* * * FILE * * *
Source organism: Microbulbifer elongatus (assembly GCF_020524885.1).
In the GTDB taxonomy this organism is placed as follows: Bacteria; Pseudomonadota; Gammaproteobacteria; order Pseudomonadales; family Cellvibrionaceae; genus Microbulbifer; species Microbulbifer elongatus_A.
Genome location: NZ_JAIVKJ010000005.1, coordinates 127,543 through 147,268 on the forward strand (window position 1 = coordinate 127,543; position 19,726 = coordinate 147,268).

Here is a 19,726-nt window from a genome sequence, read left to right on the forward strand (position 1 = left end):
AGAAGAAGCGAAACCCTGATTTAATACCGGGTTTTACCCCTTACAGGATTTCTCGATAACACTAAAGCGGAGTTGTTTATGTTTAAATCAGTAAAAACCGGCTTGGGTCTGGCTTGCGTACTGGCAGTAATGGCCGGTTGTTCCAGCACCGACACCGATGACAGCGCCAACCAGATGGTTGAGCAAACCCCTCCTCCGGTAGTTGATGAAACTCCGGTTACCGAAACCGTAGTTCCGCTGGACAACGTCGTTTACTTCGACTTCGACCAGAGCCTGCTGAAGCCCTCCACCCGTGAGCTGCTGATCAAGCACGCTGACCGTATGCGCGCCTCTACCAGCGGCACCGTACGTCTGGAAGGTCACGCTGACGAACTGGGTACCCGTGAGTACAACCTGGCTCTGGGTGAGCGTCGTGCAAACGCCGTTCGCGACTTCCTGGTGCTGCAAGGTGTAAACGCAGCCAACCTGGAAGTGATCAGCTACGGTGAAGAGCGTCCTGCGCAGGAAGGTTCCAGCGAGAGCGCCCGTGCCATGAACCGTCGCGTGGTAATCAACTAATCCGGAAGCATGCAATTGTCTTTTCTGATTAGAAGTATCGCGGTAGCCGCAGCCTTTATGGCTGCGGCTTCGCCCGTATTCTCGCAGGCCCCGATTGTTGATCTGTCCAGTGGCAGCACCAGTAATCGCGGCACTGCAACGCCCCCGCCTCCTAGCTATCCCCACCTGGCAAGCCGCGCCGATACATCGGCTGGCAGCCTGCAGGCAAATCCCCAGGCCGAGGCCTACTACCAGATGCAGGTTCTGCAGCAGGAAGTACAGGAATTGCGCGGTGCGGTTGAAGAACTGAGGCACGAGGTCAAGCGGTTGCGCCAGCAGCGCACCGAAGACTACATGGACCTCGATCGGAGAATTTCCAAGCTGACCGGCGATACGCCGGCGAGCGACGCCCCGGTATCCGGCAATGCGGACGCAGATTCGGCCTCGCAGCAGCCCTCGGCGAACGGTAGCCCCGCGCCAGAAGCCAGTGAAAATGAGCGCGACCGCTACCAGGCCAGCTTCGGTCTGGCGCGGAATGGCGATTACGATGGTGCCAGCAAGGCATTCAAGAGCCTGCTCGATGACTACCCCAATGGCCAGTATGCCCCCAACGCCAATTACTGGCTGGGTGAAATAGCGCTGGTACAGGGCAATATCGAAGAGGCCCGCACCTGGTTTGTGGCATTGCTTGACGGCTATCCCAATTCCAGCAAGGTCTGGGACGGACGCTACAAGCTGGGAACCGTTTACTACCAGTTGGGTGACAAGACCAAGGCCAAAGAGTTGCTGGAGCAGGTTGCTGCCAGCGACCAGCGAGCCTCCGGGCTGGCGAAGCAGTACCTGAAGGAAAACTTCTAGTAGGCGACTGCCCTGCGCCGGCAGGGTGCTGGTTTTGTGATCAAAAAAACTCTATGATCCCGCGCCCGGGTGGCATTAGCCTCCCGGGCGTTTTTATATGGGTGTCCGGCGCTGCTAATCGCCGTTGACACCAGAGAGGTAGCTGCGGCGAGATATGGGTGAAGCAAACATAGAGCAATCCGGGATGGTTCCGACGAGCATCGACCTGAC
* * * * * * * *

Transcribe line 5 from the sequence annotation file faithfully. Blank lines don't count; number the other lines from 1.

AGAAGAAGCGAAACCCTGATTTAATACCGGGTTTTACCCCTTACAGGATTTCTCGATAACACTAAAGCGGAGTTGTTTATGTTTAAATCAGTAAAAACCGGCTTGGGTCTGGCTTGCGTACTGGCAGTAATGGCCGGTTGTTCCAGCACCGACACCGATGACAGCGCCAACCAGATGGTTGAGCAAACCCCTCCTCCGGTAGTTGATGAAACTCCGGTTACCGAAACCGTAGTTCCGCTGGACAACGTCGTTTACTTCGACTTCGACCAGAGCCTGCTGAAGCCCTCCACCCGTGAGCTGCTGATCAAGCACGCTGACCGTATGCGCGCCTCTACCAGCGGCACCGTACGTCTGGAAGGTCACGCTGACGAACTGGGTACCCGTGAGTACAACCTGGCTCTGGGTGAGCGTCGTGCAAACGCCGTTCGCGACTTCCTGGTGCTGCAAGGTGTAAACGCAGCCAACCTGGAAGTGATCAGCTACGGTGAAGAGCGTCCTGCGCAGGAAGGTTCCAGCGAGAGCGCCCGTGCCATGAACCGTCGCGTGGTAATCAACTAATCCGGAAGCATGCAATTGTCTTTTCTGATTAGAAGTATCGCGGTAGCCGCAGCCTTTATGGCTGCGGCTTCGCCCGTATTCTCGCAGGCCCCGATTGTTGATCTGTCCAGTGGCAGCACCAGTAATCGCGGCACTGCAACGCCCCCGCCTCCTAGCTATCCCCACCTGGCAAGCCGCGCCGATACATCGGCTGGCAGCCTGCAGGCAAATCCCCAGGCCGAGGCCTACTACCAGATGCAGGTTCTGCAGCAGGAAGTACAGGAATTGCGCGGTGCGGTTGAAGAACTGAGGCACGAGGTCAAGCGGTTGCGCCAGCAGCGCACCGAAGACTACATGGACCTCGATCGGAGAATTTCCAAGCTGACCGGCGATACGCCGGCGAGCGACGCCCCGGTATCCGGCAATGCGGACGCAGATTCGGCCTCGCAGCAGCCCTCGGCGAACGGTAGCCCCGCGCCAGAAGCCAGTGAAAATGAGCGCGACCGCTACCAGGCCAGCTTCGGTCTGGCGCGGAATGGCGATTACGATGGTGCCAGCAAGGCATTCAAGAGCCTGCTCGATGACTACCCCAATGGCCAGTATGCCCCCAACGCCAATTACTGGCTGGGTGAAATAGCGCTGGTACAGGGCAATATCGAAGAGGCCCGCACCTGGTTTGTGGCATTGCTTGACGGCTATCCCAATTCCAGCAAGGTCTGGGACGGACGCTACAAGCTGGGAACCGTTTACTACCAGTTGGGTGACAAGACCAAGGCCAAAGAGTTGCTGGAGCAGGTTGCTGCCAGCGACCAGCGAGCCTCCGGGCTGGCGAAGCAGTACCTGAAGGAAAACTTCTAGTAGGCGACTGCCCTGCGCCGGCAGGGTGCTGGTTTTGTGATCAAAAAAACTCTATGATCCCGCGCCCGGGTGGCATTAGCCTCCCGGGCGTTTTTATATGGGTGTCCGGCGCTGCTAATCGCCGTTGACACCAGAGAGGTAGCTGCGGCGAGATATGGGTGAAGCAAACATAGAGCAATCCGGGATGGTTCCGACGAGCATCGACCTGAC